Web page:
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Floriberta Estrada

SMT 416
12-13-12
Capillary Action
Escaping Water Experiment
Capillary action, also known as capillarity, is the tendency of a liquid to rise in
narrow tubes or to be drawn into small openings. Capillary action is a result of the
intermolecular attraction within the liquid and solid materials. Capillary action
occurs because water is sticky, thanks to the forces of cohesion (water molecules
like to stay close together) and adhesion (water molecules are attracted and stick
to other substances). Adhesion of water to the walls of a vessel will cause an
upward force on the liquid at the edges and result in a meniscus which turns
upward. The surface tension acts to hold the surface intact
Objectives/Goals:
1. Students will be able to observe the process of capillary action
2. Understand cohesion and adhesion
3. Understand how these results explain why/how other phenomena occur on
earth
CA Science Standards: Grade 5
1. g. Students know properties of solid, liquid, and gaseous substances, such as
sugar, water (H2O), helium, oxygen, nitrogen, and carbon dioxide.
3. c. Students know water vapor in the air moves from one place to another and
can form fog or clouds, which are tiny droplets of water or ice, and can fall to
Earth as rain, hail, sleet, or snow.
Anticipatory step: Review what students already know about water? What
happens when a glass of water is spilled and cleaned up-immediately the napkins
absob the water spilled? Why does this happen?
Materials:
-2 full glass of water (add food coloring)
-1 empty glass of water
-Paper towels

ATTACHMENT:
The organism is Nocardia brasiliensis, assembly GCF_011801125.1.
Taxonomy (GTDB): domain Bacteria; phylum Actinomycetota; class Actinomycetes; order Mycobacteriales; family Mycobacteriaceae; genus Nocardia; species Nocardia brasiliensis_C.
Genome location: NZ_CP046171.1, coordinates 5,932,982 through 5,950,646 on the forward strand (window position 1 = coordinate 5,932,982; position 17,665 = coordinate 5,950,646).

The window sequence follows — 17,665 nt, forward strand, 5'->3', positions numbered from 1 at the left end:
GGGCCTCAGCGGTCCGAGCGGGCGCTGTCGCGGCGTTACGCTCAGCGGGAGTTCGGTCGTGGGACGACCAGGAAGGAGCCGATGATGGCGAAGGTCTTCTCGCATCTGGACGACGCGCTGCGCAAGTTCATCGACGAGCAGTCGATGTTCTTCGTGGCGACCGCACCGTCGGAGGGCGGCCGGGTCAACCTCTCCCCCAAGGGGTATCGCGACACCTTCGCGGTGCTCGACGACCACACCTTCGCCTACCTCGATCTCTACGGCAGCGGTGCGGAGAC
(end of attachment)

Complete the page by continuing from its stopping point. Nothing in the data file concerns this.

-notebook to record observations
-food coloring
Procedure:
1. Twist a couple of pieces of paper towel together until it forms something that
looks a little like a piece of rope, this will be the 'wick' that will absorb and
transfer the water (a bit like the wick on a candle transferring the wax to the
flame).
2. Add food coloring to the 2 glasses of water, you can use two different colors
to observe a dramatic event.

3. Place the empty glass in between the two glasses of water.


4. Place one end of the paper towels into the glass filled with water and the
other into the empty glass.
5. Watch what happens (this experiment takes a little bit of patience).
Wrap-up: Ask the students to reocrd what they immediately see happening. What
is happening over time? How long will it take for the water to make its way to the
other glass?
Assessment: Where else can we see capillary action? Explain that without capillary
action, plants trees and even humans would not be able to survive. Due to the
transfusion of water from the roots to the rest of the plant, even the highes leaves
receive water. Capillary action is also responsible for transfering blood and oxigen
all over our body.
Terms to review: capillary action, cohesion, adhesion